Monday, December 12, 2011

Ladies VS Ricky Bahl or Me VS Yash Raj Films




"Kya karoon oh ladies... Main hoon aadat se majboor."
- Aadat Se Majboor, Ladies vs Ricky Bahl, 2011

As the title card flashed up on Ranveer Singh’s abs announcing the interval for Ladies Vs Ricky Bahl, I thought to myself, “I don’t understand why this has gotten such negative buzz.” And then the second half started and everything became clear. I don’t think I’m overstating things when I say that Ladies VS Ricky Bahl is half a genuinely charming film and half a supremely mediocre one.



Things start promisingly enough in Delhi, where we meet the adorable Dimpy (Parineeti Chopra, yes, the one who is Priyanka Chopra’s cousin) who is getting ready for a night out on the town. She and her gaggle of girlfriends preen and primp and cover their cleavage to aunty-approved levels before getting into the car to head off to their friend’s sangeet... or so they tell Dimpy’s parents! Driving to the sangeet, a motorbike pulls up alongside the car. Dimpy stops; pulls off her top and skirt to reveal a sparkly tanktop and denims; and hops on the back of the bike. “Why don’t you take off your helmet?” she asks the man riding the motorbike. “It’s not time,” he replies. A few seconds later the bike pulls into a shopping mall and the man pulls off his helmet to reveal Ranveer Singh in all his glory! He and Parineeti go into a song-dance about how great it is to be young and free.

It’s a classic hero entrance for Ranveer - an entrance he deserves and an entrance he carries off with the perfect amount of swagger. In that moment, Ranveer Singh becomes The Hero. Of course, since this is a story about a conman, we know his relationship with Dimpy is not to last. And it doesn’t. The Hero, nicknamed “Bloody Kamina” by his victims moves onto Mumbai where he meets businesswoman Raina (Dipannita Sharma) and soon parts her from her cash. The difference between Raina and the Bloody Kamina’s other victims? Raina wants to get even. Raina joins forces with Dimpy and another lady who has been fleeced, the demure Saira (Aditi Sharma) and the three hatch a plan to con the con artist out of his cash.

They enlist the help of a salesgirl named Ishika (Anushka Sharma), whose mission is to pose as an heiress and string the Bloody Kamina along until he is parted from all the ladies’ cash. I’m sure you can see where this is headed and you are correct.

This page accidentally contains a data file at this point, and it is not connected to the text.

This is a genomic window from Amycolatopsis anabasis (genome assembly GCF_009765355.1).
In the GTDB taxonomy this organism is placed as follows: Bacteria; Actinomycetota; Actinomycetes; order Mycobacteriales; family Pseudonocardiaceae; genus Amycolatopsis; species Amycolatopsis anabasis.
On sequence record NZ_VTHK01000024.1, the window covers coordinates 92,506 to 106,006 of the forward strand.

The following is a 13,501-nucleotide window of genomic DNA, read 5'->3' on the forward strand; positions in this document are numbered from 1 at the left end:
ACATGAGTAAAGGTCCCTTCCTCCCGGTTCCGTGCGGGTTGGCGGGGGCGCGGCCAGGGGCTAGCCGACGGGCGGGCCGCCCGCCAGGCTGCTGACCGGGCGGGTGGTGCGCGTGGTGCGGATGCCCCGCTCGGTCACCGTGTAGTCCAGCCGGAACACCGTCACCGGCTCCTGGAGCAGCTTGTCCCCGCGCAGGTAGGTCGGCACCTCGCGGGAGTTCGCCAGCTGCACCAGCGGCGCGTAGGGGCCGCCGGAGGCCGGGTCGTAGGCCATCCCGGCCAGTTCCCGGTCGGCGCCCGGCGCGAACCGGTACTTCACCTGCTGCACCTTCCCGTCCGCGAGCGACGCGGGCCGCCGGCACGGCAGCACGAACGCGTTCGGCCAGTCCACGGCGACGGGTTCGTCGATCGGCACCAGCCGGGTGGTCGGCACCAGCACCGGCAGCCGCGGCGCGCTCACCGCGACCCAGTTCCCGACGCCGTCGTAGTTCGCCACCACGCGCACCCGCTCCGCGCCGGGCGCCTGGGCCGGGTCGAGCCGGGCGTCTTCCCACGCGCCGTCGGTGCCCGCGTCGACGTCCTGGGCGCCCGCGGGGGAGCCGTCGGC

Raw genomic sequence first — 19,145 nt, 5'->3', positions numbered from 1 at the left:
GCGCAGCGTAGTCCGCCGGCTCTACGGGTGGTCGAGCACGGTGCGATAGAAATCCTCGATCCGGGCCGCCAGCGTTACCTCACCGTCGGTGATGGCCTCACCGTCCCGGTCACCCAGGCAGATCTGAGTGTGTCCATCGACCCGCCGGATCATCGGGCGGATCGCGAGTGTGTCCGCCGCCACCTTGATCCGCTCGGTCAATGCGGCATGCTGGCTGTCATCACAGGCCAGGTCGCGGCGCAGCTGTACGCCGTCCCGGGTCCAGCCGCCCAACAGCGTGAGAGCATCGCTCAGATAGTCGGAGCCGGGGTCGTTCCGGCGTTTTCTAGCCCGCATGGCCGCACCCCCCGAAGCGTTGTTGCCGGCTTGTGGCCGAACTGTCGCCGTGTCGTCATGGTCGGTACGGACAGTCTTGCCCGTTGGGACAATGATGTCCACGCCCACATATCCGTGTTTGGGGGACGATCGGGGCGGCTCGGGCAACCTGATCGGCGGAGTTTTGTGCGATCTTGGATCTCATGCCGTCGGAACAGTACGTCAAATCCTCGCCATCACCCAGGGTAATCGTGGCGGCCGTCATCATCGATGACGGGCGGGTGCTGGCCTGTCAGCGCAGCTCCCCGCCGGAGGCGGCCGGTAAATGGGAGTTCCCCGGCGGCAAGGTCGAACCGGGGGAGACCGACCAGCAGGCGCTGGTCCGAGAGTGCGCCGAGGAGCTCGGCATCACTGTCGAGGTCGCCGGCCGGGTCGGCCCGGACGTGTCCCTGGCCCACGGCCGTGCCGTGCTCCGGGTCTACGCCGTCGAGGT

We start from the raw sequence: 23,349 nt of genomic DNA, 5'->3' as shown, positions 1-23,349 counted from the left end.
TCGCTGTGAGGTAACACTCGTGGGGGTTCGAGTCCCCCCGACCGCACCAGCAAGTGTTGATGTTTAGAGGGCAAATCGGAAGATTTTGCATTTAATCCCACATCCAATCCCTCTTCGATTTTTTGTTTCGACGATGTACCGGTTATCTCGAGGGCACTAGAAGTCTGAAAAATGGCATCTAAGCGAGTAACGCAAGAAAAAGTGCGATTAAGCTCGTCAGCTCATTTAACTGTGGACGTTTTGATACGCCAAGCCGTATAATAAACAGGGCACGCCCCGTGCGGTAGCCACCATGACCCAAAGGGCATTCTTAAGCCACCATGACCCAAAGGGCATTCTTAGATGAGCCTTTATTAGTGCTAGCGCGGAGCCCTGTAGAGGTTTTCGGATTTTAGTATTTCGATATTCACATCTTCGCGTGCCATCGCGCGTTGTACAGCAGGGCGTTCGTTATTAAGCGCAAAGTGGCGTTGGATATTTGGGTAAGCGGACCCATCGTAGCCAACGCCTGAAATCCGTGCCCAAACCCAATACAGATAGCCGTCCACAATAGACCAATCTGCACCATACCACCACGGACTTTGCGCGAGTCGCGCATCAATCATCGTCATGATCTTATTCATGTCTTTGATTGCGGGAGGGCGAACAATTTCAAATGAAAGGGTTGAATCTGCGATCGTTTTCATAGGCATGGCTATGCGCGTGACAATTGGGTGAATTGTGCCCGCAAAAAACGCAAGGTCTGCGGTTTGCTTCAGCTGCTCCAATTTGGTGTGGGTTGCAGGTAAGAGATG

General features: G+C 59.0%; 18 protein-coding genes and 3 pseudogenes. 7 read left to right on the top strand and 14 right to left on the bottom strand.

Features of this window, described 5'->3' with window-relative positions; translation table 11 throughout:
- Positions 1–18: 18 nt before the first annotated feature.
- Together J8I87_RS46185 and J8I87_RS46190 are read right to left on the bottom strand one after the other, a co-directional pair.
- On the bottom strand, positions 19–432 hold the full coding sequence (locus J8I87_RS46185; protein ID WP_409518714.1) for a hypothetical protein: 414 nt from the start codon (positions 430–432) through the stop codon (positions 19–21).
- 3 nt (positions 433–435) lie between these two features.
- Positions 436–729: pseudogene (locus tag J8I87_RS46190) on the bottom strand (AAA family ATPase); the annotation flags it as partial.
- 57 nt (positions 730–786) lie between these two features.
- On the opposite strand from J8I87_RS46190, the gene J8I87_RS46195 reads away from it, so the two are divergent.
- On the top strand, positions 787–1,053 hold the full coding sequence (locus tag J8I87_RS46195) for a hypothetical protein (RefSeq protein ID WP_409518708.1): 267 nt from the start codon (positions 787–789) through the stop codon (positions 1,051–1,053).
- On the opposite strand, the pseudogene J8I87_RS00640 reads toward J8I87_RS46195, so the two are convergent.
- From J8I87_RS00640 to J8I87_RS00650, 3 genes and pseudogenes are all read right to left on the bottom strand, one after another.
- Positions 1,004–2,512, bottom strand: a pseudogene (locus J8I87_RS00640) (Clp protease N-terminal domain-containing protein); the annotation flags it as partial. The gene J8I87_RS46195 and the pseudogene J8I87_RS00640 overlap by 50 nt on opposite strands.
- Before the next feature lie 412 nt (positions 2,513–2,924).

On paper, the story works perfectly well - con artist is conned by victims and learns a life lesson. The problem with Ladies VS Ricky Bahl is in the plotting, which tries to shoehorn in both a romance and character growth from the Bloody Kamina into the last 45 minutes of the film without giving either development room to breathe. The narrative is so focused on moving through the steps of the ladies revenge plot that the Bloody Kamina is never given a chance to reveal himself as more than a handsome cipher. In fact, the Bloody Kamina gets very little screentime at all in the second half of the film, with much of the action focusing on Ishika and the ladies instead. No hero could have made the character work under these circumstances.

I wonder what the thought process was in scripting the film. Did the director not trust Ranveer to handle a solo narrative arc? To give us an emotional pay off, the way the film should have unfolded would be to have a flashback to the Bloody Kamina as a young man getting into con artistry right before the interval to give us some context for the character. Then, instead of focusing on Ishkia only, the action should bounce between Ishika AND the Bloody Kamina for the second act, so we can see his thought processes, too. Alternately, if the focus was to be solely on the “cons” or tricks that were being played, and spare us the unearned romance. Keep the tone light and have the film end with the Bloody Kamina returning the money to the ladies on his own, maybe throwing a wink to the camera, leaving room open for a sequel.